Fracking, of course, is not just a Colorado enterprise. And one of the major sticking points for the Great Fracking War Compromise was that oil and gas companies were concerned about the impact any agreement might have on drilling in other states, including Pennsylvania.
And now, Pennsylvania’s Department of Environmental Protection (DEP) has finally come clean on fracking. After years of dodging open-record requests, the Associated Press reports that state regulators have released details of private drinking water wells that have been contaminated by fracking. The number: 243.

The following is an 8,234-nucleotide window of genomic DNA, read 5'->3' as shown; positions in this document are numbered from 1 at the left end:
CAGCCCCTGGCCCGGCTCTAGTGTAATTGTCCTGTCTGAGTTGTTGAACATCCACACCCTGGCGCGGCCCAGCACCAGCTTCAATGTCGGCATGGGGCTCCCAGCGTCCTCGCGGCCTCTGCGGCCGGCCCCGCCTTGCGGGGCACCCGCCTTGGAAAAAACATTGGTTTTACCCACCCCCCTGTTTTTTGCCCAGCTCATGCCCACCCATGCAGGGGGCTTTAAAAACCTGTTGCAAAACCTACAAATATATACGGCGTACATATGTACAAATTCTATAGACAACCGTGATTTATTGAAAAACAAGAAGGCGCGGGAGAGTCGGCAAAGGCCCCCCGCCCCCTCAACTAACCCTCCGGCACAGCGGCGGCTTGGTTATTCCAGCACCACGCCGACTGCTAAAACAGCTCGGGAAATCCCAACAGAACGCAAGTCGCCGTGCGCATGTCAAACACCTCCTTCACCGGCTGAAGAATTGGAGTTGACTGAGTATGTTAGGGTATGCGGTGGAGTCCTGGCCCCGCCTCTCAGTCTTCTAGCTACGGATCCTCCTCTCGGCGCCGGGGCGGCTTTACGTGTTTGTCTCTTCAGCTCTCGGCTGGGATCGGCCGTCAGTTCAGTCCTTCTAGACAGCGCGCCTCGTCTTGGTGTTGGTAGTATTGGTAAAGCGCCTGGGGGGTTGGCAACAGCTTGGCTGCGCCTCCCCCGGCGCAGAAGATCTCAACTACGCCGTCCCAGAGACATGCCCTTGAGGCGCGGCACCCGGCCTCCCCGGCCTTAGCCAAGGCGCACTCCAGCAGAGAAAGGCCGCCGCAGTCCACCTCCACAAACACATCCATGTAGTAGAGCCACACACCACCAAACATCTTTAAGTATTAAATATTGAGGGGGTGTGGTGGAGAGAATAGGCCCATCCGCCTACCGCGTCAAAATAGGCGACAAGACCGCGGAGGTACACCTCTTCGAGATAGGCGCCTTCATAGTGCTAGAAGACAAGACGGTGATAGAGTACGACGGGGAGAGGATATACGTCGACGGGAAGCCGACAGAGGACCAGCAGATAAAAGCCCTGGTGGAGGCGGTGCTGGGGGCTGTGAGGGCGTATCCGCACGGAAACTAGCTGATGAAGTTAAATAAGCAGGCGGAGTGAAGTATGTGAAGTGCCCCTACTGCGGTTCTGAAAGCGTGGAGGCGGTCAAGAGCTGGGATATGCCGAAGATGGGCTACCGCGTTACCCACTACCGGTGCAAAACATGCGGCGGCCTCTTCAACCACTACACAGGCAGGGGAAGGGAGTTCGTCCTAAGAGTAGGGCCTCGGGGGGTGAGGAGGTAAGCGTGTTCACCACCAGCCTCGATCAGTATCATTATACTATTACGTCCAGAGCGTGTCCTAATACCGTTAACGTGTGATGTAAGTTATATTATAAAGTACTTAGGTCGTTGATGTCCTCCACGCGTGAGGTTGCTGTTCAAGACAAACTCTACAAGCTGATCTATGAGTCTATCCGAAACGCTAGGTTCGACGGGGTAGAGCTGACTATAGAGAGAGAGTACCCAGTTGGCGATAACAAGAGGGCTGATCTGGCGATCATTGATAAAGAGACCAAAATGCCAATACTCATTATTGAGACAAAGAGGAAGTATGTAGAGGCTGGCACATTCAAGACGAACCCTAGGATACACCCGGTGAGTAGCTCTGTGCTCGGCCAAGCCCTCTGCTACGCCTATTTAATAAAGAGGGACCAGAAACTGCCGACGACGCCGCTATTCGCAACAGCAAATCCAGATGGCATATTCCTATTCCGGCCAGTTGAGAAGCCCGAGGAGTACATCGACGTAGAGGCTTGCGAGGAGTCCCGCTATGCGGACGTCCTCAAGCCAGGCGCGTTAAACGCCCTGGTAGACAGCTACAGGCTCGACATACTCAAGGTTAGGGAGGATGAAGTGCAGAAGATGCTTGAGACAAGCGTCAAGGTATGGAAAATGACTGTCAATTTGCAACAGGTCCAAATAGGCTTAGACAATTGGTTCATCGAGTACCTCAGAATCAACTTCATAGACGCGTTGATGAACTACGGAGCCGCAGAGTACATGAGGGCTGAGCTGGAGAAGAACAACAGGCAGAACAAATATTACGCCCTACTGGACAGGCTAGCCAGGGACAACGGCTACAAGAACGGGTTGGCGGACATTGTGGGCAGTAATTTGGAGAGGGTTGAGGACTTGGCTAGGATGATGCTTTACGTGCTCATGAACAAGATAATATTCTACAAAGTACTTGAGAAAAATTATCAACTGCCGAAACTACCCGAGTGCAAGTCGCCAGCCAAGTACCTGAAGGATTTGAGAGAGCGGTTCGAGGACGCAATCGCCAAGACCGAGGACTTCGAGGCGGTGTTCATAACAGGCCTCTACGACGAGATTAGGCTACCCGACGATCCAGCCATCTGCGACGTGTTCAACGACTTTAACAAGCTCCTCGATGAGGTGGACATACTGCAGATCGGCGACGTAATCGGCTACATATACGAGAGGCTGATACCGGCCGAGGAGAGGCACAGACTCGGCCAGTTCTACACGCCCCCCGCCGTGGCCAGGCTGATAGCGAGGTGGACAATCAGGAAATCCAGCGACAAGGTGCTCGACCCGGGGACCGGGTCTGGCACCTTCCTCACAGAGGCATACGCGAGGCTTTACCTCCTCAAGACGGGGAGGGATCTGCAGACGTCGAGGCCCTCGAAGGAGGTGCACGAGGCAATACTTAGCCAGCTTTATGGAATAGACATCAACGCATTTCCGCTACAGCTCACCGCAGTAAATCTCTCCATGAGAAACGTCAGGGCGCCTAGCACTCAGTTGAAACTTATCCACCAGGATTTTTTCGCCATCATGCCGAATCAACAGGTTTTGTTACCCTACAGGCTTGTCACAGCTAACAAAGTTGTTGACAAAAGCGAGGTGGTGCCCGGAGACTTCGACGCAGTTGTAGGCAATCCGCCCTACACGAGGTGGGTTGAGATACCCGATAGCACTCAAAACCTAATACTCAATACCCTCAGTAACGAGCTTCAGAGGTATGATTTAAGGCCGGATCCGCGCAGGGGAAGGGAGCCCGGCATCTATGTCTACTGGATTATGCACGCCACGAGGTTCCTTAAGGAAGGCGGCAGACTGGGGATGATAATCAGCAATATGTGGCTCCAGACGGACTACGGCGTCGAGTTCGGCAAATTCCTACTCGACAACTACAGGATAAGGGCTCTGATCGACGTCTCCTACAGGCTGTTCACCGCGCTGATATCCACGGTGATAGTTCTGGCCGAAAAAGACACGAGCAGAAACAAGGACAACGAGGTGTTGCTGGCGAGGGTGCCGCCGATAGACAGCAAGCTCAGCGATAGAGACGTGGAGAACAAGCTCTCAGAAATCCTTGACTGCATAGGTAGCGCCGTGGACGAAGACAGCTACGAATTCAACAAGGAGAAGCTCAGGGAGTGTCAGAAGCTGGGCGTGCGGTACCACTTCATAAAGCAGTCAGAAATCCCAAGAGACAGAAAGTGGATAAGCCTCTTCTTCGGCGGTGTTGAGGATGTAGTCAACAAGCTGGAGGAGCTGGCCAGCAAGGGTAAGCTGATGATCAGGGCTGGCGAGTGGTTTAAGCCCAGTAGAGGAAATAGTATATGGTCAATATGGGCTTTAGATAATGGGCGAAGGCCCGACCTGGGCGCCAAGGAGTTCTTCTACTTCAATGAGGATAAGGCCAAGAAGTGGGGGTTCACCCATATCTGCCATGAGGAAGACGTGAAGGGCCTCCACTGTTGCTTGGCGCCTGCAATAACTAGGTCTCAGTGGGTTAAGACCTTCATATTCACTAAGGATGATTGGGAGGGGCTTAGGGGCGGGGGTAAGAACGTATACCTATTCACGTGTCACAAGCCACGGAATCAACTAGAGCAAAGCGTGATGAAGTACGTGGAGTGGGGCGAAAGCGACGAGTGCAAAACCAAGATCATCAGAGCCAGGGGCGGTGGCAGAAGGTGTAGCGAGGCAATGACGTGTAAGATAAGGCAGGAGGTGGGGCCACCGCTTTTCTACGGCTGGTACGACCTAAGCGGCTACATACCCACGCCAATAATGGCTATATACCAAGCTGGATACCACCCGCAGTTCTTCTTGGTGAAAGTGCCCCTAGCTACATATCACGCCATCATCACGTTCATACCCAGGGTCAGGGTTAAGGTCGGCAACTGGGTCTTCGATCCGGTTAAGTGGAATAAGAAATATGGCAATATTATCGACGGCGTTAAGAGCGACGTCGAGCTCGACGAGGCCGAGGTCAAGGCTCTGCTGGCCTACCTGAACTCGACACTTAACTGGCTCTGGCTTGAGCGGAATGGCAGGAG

The department offered no statement with the online news release, but it did post links to seven environmental groups that have called for DEP to comply with a list of 29 improvements in reporting that have been suggested by the state’s auditor general.
The release covered cases between 2008 and 2014. And the problems include, says the AP, “methane gas contamination, spills of wastewater and other pollutants, and wells that went dry or were otherwise undrinkable.”
[Photo by William Avery Hudson of landscape with gasfield in Dimock Township, Penn. via Flickr/Creative Commons.]